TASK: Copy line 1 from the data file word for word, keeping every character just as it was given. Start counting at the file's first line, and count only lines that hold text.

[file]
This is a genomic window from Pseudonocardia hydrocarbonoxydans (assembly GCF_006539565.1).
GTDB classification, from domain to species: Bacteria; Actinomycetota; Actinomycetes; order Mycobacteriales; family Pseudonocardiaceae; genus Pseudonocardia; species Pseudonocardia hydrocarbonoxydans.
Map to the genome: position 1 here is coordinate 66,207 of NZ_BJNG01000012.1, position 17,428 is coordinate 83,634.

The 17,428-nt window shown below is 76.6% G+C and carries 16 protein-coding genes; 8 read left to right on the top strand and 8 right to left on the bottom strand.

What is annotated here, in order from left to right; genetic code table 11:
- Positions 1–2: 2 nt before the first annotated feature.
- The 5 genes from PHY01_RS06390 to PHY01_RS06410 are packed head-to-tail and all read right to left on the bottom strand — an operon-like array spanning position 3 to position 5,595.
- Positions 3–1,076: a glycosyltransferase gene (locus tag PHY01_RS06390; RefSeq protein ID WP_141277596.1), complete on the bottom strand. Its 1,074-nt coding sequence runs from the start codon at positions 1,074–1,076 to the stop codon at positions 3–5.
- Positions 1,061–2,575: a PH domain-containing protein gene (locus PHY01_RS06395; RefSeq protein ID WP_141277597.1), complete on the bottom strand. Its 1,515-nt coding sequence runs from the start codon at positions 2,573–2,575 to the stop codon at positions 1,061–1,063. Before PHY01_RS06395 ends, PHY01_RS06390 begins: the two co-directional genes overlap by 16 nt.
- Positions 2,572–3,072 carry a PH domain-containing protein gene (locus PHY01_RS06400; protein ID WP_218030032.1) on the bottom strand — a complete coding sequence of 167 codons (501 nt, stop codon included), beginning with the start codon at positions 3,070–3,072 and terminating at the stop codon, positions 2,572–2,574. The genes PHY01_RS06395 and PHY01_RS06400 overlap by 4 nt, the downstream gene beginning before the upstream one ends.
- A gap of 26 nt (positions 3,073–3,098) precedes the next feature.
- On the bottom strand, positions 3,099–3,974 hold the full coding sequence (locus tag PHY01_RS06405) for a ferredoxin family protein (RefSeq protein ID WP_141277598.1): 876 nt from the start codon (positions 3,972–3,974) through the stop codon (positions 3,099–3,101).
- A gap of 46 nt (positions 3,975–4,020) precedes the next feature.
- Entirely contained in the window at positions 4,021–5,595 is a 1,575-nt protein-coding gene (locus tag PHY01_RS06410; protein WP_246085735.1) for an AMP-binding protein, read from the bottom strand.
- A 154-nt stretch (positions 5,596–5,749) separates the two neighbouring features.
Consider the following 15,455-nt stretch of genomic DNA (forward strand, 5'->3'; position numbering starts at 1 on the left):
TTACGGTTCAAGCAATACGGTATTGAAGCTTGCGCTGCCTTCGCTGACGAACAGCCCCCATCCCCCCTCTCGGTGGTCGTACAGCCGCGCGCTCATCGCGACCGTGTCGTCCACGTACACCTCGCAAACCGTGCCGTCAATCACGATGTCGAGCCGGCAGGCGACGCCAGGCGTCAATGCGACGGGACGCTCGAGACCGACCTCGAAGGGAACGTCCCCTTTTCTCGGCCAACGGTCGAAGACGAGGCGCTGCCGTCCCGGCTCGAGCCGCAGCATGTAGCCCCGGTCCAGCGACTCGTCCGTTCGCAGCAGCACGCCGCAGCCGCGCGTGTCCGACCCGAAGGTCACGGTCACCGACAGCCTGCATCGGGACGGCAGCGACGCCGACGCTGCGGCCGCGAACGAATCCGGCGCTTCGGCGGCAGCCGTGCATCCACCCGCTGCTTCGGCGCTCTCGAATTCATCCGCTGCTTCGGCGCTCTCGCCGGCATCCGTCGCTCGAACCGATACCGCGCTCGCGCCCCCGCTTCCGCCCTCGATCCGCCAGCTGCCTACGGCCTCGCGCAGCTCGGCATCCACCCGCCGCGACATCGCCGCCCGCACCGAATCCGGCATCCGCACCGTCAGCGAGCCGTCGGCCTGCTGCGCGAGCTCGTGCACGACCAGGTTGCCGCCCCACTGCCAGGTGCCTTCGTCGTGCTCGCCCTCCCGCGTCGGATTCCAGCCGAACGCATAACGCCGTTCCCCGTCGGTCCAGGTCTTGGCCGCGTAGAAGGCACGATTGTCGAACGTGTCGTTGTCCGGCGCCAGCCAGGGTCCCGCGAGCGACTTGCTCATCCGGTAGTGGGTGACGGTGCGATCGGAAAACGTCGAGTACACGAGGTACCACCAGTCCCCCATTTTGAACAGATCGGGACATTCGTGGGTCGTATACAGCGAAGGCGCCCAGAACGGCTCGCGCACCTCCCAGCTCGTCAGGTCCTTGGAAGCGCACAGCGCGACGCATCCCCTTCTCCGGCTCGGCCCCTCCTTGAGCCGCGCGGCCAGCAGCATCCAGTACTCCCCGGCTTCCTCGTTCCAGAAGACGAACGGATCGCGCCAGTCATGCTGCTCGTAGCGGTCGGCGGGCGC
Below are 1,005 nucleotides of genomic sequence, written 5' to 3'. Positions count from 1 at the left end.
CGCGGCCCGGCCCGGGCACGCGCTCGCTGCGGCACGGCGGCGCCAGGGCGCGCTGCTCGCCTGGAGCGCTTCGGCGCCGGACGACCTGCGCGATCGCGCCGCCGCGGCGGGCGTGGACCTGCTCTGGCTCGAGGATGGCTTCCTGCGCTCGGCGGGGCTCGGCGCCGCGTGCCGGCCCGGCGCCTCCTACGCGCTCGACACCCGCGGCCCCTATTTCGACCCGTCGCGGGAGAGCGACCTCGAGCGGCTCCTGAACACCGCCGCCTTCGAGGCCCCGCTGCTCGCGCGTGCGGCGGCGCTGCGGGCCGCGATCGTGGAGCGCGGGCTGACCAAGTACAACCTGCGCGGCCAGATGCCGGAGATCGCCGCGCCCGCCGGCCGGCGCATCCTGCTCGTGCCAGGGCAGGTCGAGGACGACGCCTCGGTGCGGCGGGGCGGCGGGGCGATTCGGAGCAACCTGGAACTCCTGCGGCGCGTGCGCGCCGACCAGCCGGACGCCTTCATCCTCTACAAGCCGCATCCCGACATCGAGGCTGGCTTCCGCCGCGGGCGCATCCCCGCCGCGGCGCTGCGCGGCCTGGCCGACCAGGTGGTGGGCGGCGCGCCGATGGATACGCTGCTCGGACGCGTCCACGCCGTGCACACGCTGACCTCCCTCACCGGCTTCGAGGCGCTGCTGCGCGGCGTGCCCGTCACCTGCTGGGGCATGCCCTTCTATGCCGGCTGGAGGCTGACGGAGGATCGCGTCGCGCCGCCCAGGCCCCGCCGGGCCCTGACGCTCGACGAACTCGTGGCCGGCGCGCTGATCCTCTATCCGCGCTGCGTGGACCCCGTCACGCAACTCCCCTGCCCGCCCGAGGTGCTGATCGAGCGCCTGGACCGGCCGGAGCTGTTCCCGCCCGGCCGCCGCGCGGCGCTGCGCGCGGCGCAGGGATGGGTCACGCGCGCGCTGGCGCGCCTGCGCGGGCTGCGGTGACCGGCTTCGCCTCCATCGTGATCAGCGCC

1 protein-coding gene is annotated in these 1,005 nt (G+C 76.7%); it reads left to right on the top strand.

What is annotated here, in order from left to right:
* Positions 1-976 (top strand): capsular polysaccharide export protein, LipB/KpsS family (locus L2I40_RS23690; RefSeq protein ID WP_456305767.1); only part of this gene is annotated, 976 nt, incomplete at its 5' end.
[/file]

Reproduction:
This is a genomic window from Pseudonocardia hydrocarbonoxydans (assembly GCF_006539565.1).